Washington State is officially one-third of the way through spring. Five practices down, 10 to go. We have our story from Thursday’s workout along with some notes – schedule-change alert! – on the link, so read on.
• Here’s the story …
PULLMAN – It was to be the last play of Thursday’s practice.
Washington State University’s No. 1 offense faced a fourth-and-5 against the Cougars’ No. 1 defense. A play had to be made.
And Travis Long made it. Again.
If there is one player who has met expectations a third of the way through WSU’s 15 spring practices, it has to be the sophomore-to-be from Spokane’s Gonzaga Prep.
“He got stronger in the offseason, obviously, so that’s helped him,” WSU coach Paul Wulff said. “He’s a smart player. He figures things out quick.
“He used his experience from last year and taken the gains he’s made physically the last four months and the combination has helped him take a little bit of a step.”
Wulff tempers the praise by citing Long’s youth and his need to mature physically, but he’s also quick to point out the ceiling for the 6-foot-4, 256-pound Long is pretty high.
“He’s nowhere near where he can be,” Wulff said. “And he’s still got a lot of work in front of him. The sky’s the limit for his potential.”
To get there, Long spent much of the offseason in the weight room, lifting with a purpose. Get bigger and stronger so he can endure the rigors of the Pac-10 season.
“I looked at the things I did well last season, but I really focused on the things I could improve,” he said. “One of those things was my size and strength.”
A starter at defensive end throughout his freshman season, Long learned the stress and strain of a college football season dwarfed anything he had faced before.
“You’ve just got to take it for what it is,” he said. “It’s faster, people are stronger and bigger, but you learn to cope with it.”
He coped with it pretty well, earning All-Pac-10 honorable mention, the only freshman defensive lineman honored by the conference coaches.
Still, in the nine months Long has been on campus, he knows he’s changed.
“I feel a lot stronger out there,” he said. “Especially my legs. I feel I can plant faster, get out faster and I get better extension because my body’s gotten a lot stronger.
“And I put on 10 pounds since last season, so that helps a lot.”
Which is just the type of player Wulff and his staff looks for – a talented, athletic, high-motor guy who may have slipped through the cracks.
“When we recruited Travis, I always felt he was one of the best defensive ends on the West Coast, period,” Wulff said. “That was our evaluation, and I trust our evaluations on our players. That’s definitely a strong suit of our staff and we are going to continue to find players we think are great players regardless of who recruits them.”
“I know if I had what I have right now, going into last year,” Long said, “I think I would have performed even better than I feel I did my freshman season.
“There is just so much experience you get from playing. You can’t get it anywhere else.”
Long showed his newly honed skills on the fourth-down play. Off with the snap, he beat the offensive tackle to the inside and got his hands on quarterback Jeff Tuel. Play over. Practice over.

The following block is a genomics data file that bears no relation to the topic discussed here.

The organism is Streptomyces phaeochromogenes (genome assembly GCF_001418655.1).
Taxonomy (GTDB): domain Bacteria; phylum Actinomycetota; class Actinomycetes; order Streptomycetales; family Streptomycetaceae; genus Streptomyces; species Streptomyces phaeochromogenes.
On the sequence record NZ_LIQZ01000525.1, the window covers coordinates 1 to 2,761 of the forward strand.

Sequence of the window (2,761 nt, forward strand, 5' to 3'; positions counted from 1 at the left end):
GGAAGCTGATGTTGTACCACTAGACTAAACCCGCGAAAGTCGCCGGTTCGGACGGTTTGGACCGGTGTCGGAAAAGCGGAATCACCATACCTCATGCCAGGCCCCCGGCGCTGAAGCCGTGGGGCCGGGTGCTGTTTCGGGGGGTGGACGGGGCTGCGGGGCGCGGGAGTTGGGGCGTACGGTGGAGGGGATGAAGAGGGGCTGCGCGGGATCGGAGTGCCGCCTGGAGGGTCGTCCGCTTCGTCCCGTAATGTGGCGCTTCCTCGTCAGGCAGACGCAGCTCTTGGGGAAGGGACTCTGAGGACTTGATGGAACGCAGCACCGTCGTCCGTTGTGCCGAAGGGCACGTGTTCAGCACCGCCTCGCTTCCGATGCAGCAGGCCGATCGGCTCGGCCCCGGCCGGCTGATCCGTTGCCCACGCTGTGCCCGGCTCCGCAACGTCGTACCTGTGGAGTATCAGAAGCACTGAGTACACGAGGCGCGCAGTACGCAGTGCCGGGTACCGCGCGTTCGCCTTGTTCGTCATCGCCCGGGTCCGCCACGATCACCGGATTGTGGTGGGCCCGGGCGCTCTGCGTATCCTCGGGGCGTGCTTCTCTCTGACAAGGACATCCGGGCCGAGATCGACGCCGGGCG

• Now on to some notes. We’ll start by getting some mundane items out of the way. The SMU game this fall will be carried on CBS College Sports. It will start at 12:30 PDT. … In a schedule change, the Cougars will scrimmage Saturday. Practice will start at 9:40 and the scrimmage should commence sometime after 10. It’s open to the public at Martin Stadium. Because schools are allowed just three scrimmages in the spring, the Cougars now won’t scrimmage on April 17. They’ll use that day for a team-building exercise. … The NCAA Tournament in Spokane made the athletic department about $125,000 according to this story. … Four women’s basketball players – Katie Calderwood, Katie Grad, Lexie Pettersen and Rosie Tarnowki – and two men’s players – Nic Koprivica and Abe Lodwick – all were named to Pac-10 Academic team Thursday. Koprivica was named to the first team for the second consecutive season. Lodwick earned second team honors while all four women were honorable mention.
• Now back to the practice. … I mentioned to Wulff that though his team had dropped some pads – the Cougars were in helmets and shoulder pads – the intensity didn’t seem to drop. I wondered what he thought of that. A great deal as it turns out. “It was a great sign,” he said. “Probably one of our best practices. They started fast, there were no peaks and valleys, it was great, workman-like practice. It was a great experience for us because, you know, we haven’t practiced like that before. The consistency throughout was good.” Then he put his head coach’s hat on again. “Now, you’ve got to keep doing that every practice,” he said. “We’ve got to form a habit of that. So that’s our next step, our next challenge.” … Maybe the practice was so crisp because Kenny Alfred was visiting. Like any fan, the four-year starting center wanted to come out and see how the Cougars looked. And he wanted to observe first-year line coach Steve Morton in action. He came away impressed by both. … Middle linebacker Mike Ledgerwood wasn’t at practice and Wulff said he was suffering from some headaches. … Asked if he was satisfied with the progress at this point, Wulff answered, “ya, I am. Not untypical of a lot of springs, we’ve had a lot of players not practice for classes and those type of things. But we can actually function a little bit because we have more depth. So our practices are a little more productive than they’ve been in the past because when we do miss guys, like we are right now, we can still go out and execute, get a lot of work done. It’s the first we’ve had that luxury.”
• That’s it for tonight. We’ll be back in the morning. Until then …